Science & Tech

Returning calcium to lakes and oceans, one seashell at a time

An 18-year-old environmentalist from Hamilton, Ont. is gaining recognition for her experiments using pulverized seashells to lower the acidity of ocean and lake water
  • Mar 19, 2020
  • 469 words
  • 2 minutes
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As 11-year-old Isabella O’Brien plunged into the cool blue waters of the Caribbean Sea with her scuba-diving gear, she peered around. There were beautiful spots of shimmering, vibrant coral, but also patches that were grey, dull and dying, she recalls. Usually, divers pass over these spots, looking for the most colourful parts of Gonzalo’s Reef, a popular dive spot in Akumal, Mexico. But O’Brien couldn’t ignore them.

Isabella O’Brien scuba-diving with her dad in Akumal, Mexico. (Photo courtesy Isabella O’Brien) 
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Returning calcium to Canada’s freshwater lakes 

For her second project, O’Brien tackled a similar issue on a local scale: bringing calcium back into freshwater lakes in Ontario. Using the same method as her ocean acidification project, she was able to demonstrate that pulverized shells increased calcium levels in lake water samples she collected. 

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O’Brien collecting water samples from Soyers Lake, Ont. (Photo courtesy Isabella O’Brien)

Some organizations, like the Friends of the Muskoka Watershed, have already attempted to return calcium to lakes through projects of their own. The organization launched Canada’s first residential wood ash recycling program, taking wood ash and sprinkling it in test plots in Muskoka’s maple sugar bushes. This enhances the health of both trees and lakes, according to Norman Yan, chair of Friends of the Muskoka Watershed. 

Yan acted as a scientific advisor for O’Brien’s lake calcium project three years ago, and says he holds her in very high regard. Using pulverized shells to help return calcium to lakes makes sense in the Maritime provinces, where oyster shells are readily available, he says. In Ontario, on the other hand, using wood ash to help return calcium to lakes and forests is proving effective.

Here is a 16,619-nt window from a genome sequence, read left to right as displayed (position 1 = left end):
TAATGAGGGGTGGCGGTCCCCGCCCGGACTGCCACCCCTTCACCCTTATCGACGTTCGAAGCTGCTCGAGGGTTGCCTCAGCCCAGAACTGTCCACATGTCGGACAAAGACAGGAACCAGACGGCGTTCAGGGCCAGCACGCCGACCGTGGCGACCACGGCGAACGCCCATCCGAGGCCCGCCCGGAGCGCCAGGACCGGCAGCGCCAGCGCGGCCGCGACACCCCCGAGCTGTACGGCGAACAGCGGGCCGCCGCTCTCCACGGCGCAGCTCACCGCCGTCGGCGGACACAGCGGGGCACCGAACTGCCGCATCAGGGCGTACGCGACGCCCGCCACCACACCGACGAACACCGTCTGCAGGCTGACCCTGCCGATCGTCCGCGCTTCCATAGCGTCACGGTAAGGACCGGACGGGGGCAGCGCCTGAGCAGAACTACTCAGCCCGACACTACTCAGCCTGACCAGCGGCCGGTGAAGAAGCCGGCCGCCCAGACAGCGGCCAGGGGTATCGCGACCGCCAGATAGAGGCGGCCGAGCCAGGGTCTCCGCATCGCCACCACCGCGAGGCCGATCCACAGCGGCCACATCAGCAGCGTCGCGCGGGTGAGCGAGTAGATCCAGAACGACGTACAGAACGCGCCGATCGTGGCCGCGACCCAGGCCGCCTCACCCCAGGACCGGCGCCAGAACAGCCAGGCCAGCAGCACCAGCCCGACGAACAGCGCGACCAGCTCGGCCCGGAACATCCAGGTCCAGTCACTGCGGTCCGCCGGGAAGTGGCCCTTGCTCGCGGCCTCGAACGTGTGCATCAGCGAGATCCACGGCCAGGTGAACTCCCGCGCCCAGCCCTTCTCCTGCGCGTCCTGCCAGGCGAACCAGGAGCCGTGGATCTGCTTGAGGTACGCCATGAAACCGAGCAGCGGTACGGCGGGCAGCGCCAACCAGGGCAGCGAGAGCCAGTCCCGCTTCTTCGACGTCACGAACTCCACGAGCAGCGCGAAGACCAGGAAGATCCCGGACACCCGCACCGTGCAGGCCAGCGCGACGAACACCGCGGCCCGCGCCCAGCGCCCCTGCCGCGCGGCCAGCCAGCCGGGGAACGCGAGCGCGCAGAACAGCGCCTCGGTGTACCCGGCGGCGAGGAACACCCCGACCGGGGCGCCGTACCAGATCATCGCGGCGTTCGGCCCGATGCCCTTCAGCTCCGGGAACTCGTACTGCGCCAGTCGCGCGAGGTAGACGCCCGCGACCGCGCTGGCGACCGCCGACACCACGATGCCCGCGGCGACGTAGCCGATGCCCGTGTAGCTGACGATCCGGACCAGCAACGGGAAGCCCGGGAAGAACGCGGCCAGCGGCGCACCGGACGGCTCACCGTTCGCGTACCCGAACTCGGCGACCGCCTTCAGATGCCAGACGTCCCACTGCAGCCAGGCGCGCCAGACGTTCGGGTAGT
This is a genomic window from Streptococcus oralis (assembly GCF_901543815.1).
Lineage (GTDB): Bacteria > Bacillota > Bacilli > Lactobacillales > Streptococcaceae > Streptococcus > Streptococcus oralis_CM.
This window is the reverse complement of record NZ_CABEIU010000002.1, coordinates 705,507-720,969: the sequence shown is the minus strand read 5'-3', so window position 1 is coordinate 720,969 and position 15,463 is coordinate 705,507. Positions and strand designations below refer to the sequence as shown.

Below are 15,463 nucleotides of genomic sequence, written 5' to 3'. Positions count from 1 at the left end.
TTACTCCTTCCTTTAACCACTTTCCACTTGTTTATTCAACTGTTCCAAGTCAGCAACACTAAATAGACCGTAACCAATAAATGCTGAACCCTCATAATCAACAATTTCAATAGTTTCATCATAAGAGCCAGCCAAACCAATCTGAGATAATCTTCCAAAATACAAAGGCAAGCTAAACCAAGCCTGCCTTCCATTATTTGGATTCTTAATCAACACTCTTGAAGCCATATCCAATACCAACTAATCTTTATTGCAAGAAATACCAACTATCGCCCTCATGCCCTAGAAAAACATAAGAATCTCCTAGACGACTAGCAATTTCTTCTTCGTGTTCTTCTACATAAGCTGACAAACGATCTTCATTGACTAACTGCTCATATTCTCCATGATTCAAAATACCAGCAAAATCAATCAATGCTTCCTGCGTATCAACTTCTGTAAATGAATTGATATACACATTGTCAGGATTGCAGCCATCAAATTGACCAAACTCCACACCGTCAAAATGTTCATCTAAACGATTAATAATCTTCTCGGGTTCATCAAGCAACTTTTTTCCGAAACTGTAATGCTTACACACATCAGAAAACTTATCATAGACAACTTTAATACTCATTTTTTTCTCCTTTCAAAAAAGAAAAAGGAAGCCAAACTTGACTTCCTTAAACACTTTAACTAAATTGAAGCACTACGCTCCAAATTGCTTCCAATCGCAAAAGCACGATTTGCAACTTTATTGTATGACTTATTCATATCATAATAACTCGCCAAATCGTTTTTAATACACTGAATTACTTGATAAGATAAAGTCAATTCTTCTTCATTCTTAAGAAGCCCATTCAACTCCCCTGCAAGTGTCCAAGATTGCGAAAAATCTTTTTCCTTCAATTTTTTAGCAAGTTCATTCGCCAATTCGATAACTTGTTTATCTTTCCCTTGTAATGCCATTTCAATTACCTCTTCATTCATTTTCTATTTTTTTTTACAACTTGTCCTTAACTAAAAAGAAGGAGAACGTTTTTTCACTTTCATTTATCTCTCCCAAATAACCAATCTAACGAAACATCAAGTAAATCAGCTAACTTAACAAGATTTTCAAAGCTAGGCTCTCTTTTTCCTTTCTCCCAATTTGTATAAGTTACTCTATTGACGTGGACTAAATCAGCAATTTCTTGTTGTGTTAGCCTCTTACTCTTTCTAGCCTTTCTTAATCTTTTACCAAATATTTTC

“Everything is connected,” he says. “We’ve been depleting the soils of Eastern North America by acid rain for half a century. It’s time to start behaving like gardeners and bring those nutrients back.”

Inspiring the next generation

Now a student at the University of Southern California, O’Brien says she has decided to focus her studies on environmental politics.

“I’ve found that for so many of these environmental issues like calcium decline, we have different solutions available, but we are not having them implemented in policy,” she says. 

She says she hopes to be able to inspire youth to also take action on environmental issues that are important to them. O’Brien recalls a time a girl came up to her, saying she was so inspired by her science fair project that she decided to conduct her own.

“That just kind of blew my mind. To have someone my own age who read about my project and then decided to also enter a science fair project is just really exciting,” O’Brien says. “I not only inspired her, but she actually took action and did her own project. That is just fantastic.”

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